|Figure 2: The U and UVW2 images of the central regions of Abell 1795. The size of each image is 35 by 48 arcsec with the cD galaxy located near the middle of each image and the UV blob approximately 20 arcsec to the south of the cD. The cD galaxy in the two filters appears to show different morphologies|
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Because we have colour data on the UV emission from the cD we can set limits on the number of young stars. If we make the assumption that all or most of the UVW2 emission (the bluest filter) arises from O stars (as was done by Smith et al. 1997), then the estimated number of stars required to give the observed flux is approximately 12000. This estimate is unlikely to be affected by emission from an old stellar population since the effect is small, less that 2%. This is in approximate agreement with 18000 O stars estimated by Smith et al. (1997), where their data was taken in a far UV filter centred at 1520 Å much further in the UV than UVW2, our bluest filter. However, both estimates are likely to be upper limits, since from Fig. 1 we would estimate that the cD galaxy has a UV spectrum redder than that of an early B or late type O star.
Figure 2 shows an image in sky coordinates of the cD galaxy taken in the U and UVW2 filters. In the U band the source shape is consistent with the data of McNamara & O'Connell (1993), with an ellipticity of 0.6 and position angle of 17 degrees. However, in detail there are likely to be problems with the scattered light in OM which make the background subtraction a non trivial exercise. Fortunately, the effect of this scattered light is strongly filter dependent and there are no serious background subtraction problems with the far UV filters. Looking in the far UV, the UVW2 image shows a relatively sharp discontinuity running north-source to the right of the cD galaxy centre. The only other UV image published on the central galaxy (Smith et al. 1997) also show a similar feature, although the spatial resolution of the data taken with the UIT was of the order of 6.8'', about twice the nominal FWHM of OM in the UV filters (3''). Smith et al. explained this feature as due to the dust absorption seen in the HST data (Pinkney et al. 1996) but Fig. 2 shows that it appears on a larger scale than the dust lanes seen in the HST data.
The effect of dust affects our conclusions regarding the star formation history of the cD galaxy. Hu (1992) estimated the intrinsic extinction to the filament as EB-V = 0.14 but with a wide range of possible values ( 0.02 < EB-V < 0.22). Allen (1995) has suggested that the value is closer to 0.22. Smith et al. (1997) concluded that after taking into account the effect of dust their UV data was consistent with either an old stellar population together with a single burst of star formation occurring approximately 2-5 Myr ago, or constant star formation over the last 5-10 Gyr. Figure 3 shows the position of the cD galaxy in the UVW2-UVW1, UVM2-UVW1 plane together with the position of different star formation models taken from Bruzual & Charlot (1993). We have concentrated on the far UV data to avoid any problem with the scattered light. For both models the different points on the plot corresponding to different ages after the burst of star formation with the relevant time shown next to the symbol. Also plotted in Fig. 3 are the lines of extinction from two different extinction laws, Galactic and a dusty galaxy model (Witt et al. 1992), and the arrow associated with the cD galaxy shows the effect of removing an old stellar population on the position of the cD galaxy. The end point of this track is where all the U band emission is from the old stellar population, an overestimate since the cD galaxy is known to be bluer than a standard elliptical galaxy. Unlike Smith et al. (1997), our far UV colours only seem to be consistent with a burst of star formation sometime between 50 and 200 Myrs ago (depending on extinction and removal of an old stellar population), and not with continuous star formation. However, all our UV filters are not as blue as the UV filter used by Smith et al., so it is possible that the UV spectrum is more complex than the simple models used here.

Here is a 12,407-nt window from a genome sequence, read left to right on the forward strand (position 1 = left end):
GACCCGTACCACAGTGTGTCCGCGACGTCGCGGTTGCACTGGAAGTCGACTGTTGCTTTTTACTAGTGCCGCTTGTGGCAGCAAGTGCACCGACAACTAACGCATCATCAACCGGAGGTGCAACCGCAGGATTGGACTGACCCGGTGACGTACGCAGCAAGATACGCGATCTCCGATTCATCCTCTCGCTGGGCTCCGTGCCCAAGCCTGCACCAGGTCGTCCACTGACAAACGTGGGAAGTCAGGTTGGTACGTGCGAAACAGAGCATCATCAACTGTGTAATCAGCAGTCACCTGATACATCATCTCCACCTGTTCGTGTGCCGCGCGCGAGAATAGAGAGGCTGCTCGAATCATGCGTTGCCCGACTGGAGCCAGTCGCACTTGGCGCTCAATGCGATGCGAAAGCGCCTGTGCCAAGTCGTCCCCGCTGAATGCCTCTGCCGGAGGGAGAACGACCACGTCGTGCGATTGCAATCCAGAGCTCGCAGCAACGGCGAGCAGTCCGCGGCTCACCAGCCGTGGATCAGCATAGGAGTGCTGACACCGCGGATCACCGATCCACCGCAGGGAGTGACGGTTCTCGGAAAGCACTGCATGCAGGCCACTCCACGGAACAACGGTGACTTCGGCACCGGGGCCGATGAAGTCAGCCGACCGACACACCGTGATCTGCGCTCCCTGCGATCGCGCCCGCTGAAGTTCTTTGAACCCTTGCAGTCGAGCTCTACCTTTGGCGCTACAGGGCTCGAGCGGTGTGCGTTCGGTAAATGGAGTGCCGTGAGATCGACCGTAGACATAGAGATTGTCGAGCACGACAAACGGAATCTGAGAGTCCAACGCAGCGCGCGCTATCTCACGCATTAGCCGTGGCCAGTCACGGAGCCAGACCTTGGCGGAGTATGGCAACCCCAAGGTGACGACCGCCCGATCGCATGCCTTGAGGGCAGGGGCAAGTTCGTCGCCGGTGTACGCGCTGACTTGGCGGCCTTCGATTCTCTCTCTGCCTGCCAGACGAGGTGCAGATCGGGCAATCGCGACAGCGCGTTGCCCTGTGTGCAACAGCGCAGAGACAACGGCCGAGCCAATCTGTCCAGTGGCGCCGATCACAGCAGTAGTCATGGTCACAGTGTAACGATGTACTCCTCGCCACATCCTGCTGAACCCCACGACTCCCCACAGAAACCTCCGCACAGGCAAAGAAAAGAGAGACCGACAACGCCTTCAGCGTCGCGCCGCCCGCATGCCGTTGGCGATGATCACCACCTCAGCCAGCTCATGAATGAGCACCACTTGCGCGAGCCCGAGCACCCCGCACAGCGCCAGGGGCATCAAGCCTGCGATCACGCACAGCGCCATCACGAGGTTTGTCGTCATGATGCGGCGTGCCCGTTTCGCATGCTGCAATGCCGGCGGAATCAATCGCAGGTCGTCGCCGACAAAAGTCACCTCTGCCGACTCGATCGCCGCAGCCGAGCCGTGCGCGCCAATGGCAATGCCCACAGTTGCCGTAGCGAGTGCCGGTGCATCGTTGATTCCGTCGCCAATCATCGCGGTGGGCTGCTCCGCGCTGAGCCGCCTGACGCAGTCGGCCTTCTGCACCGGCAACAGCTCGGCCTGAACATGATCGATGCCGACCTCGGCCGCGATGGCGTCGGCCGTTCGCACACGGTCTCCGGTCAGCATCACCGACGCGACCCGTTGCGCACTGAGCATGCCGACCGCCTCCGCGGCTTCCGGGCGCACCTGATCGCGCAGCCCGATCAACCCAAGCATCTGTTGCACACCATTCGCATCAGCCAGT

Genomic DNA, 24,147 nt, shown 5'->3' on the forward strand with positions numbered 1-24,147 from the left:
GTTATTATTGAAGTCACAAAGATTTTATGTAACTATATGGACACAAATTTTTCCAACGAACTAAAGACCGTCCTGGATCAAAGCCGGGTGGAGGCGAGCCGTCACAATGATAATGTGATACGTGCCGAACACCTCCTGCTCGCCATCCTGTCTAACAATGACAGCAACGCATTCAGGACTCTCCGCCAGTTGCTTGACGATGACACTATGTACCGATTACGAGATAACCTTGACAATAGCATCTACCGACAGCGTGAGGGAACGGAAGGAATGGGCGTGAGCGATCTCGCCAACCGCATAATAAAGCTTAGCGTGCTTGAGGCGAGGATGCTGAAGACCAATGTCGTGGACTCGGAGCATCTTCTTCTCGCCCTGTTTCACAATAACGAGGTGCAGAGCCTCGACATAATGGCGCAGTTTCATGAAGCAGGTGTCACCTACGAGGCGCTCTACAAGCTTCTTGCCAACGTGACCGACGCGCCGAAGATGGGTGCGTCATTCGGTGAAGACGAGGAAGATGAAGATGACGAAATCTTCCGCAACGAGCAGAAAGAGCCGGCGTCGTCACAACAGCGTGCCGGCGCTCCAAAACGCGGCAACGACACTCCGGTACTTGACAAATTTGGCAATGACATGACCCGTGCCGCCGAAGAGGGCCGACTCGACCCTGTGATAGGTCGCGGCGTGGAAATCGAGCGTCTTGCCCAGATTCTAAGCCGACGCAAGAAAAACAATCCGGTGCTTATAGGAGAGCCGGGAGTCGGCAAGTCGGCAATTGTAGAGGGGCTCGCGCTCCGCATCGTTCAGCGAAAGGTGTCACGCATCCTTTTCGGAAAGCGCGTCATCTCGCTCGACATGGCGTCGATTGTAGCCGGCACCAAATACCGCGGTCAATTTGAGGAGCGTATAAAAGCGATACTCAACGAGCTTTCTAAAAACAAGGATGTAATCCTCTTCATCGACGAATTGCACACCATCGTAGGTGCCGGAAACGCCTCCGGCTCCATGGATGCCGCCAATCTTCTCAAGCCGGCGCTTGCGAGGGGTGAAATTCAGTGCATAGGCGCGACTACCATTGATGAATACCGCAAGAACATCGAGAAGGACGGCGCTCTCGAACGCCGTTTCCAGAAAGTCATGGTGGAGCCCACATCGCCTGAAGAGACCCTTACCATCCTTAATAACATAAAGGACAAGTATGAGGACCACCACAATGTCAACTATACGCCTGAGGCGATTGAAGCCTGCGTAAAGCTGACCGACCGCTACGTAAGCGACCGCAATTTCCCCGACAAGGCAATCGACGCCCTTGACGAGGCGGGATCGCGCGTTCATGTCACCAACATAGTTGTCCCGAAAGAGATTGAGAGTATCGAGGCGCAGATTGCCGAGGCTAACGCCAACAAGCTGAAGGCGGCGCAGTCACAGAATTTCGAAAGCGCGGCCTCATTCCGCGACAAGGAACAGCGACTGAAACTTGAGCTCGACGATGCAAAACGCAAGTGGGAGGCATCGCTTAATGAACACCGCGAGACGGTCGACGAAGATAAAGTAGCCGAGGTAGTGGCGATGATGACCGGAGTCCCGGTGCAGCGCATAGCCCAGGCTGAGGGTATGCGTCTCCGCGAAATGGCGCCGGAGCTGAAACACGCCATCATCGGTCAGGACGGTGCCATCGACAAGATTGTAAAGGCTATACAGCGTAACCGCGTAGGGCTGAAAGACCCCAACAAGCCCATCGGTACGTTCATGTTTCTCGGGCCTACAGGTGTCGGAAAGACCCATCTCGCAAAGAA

|Figure 3: Colour-colour plot showing the position of the UV blob (filled square) and the cD galaxy (filled diamond) together with the track of a single burst of star formation (open diamonds), or constant star formation rates (open squares) evolving with time. The arrows show the effect of extinction (both Galactic and a dusty galaxy) up to an EB-V of 0.22 (Allen 1995). The arrow associated with the cD galaxy shows the effect of removing an old stellar population spectrum|